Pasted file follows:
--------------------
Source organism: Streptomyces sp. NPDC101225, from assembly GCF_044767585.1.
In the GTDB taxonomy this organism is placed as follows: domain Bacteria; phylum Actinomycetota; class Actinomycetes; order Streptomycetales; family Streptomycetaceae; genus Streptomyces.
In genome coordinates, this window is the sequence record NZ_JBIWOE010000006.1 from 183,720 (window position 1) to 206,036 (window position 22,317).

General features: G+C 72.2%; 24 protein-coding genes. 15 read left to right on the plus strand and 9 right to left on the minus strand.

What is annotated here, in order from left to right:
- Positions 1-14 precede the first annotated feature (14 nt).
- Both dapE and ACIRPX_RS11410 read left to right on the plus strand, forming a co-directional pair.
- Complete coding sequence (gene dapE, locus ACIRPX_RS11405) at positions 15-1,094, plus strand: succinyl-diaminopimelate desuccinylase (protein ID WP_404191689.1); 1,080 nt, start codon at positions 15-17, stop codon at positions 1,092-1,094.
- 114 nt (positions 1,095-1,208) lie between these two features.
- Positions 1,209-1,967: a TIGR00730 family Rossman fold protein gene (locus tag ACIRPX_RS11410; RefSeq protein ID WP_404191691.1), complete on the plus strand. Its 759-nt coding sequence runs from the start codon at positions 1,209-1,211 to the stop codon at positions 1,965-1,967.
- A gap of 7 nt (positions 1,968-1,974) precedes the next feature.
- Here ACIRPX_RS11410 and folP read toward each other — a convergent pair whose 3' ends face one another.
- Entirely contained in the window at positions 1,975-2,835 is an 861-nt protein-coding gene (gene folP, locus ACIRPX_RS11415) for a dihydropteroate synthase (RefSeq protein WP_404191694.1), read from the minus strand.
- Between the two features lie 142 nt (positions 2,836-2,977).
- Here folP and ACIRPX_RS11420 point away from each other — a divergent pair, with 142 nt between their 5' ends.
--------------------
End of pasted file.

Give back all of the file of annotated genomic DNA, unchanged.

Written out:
Source organism: Streptomyces sp. NPDC101225, from assembly GCF_044767585.1.
In the GTDB taxonomy this organism is placed as follows: domain Bacteria; phylum Actinomycetota; class Actinomycetes; order Streptomycetales; family Streptomycetaceae; genus Streptomyces.
In genome coordinates, this window is the sequence record NZ_JBIWOE010000006.1 from 183,720 (window position 1) to 206,036 (window position 22,317).

General features: G+C 72.2%; 24 protein-coding genes. 15 read left to right on the plus strand and 9 right to left on the minus strand.

What is annotated here, in order from left to right:
- Positions 1-14 precede the first annotated feature (14 nt).
- Both dapE and ACIRPX_RS11410 read left to right on the plus strand, forming a co-directional pair.
- Complete coding sequence (gene dapE, locus ACIRPX_RS11405) at positions 15-1,094, plus strand: succinyl-diaminopimelate desuccinylase (protein ID WP_404191689.1); 1,080 nt, start codon at positions 15-17, stop codon at positions 1,092-1,094.
- 114 nt (positions 1,095-1,208) lie between these two features.
- Positions 1,209-1,967: a TIGR00730 family Rossman fold protein gene (locus tag ACIRPX_RS11410; RefSeq protein ID WP_404191691.1), complete on the plus strand. Its 759-nt coding sequence runs from the start codon at positions 1,209-1,211 to the stop codon at positions 1,965-1,967.
- A gap of 7 nt (positions 1,968-1,974) precedes the next feature.
- Here ACIRPX_RS11410 and folP read toward each other — a convergent pair whose 3' ends face one another.
- Entirely contained in the window at positions 1,975-2,835 is an 861-nt protein-coding gene (gene folP, locus ACIRPX_RS11415) for a dihydropteroate synthase (RefSeq protein WP_404191694.1), read from the minus strand.
- Between the two features lie 142 nt (positions 2,836-2,977).
- Here folP and ACIRPX_RS11420 point away from each other — a divergent pair, with 142 nt between their 5' ends.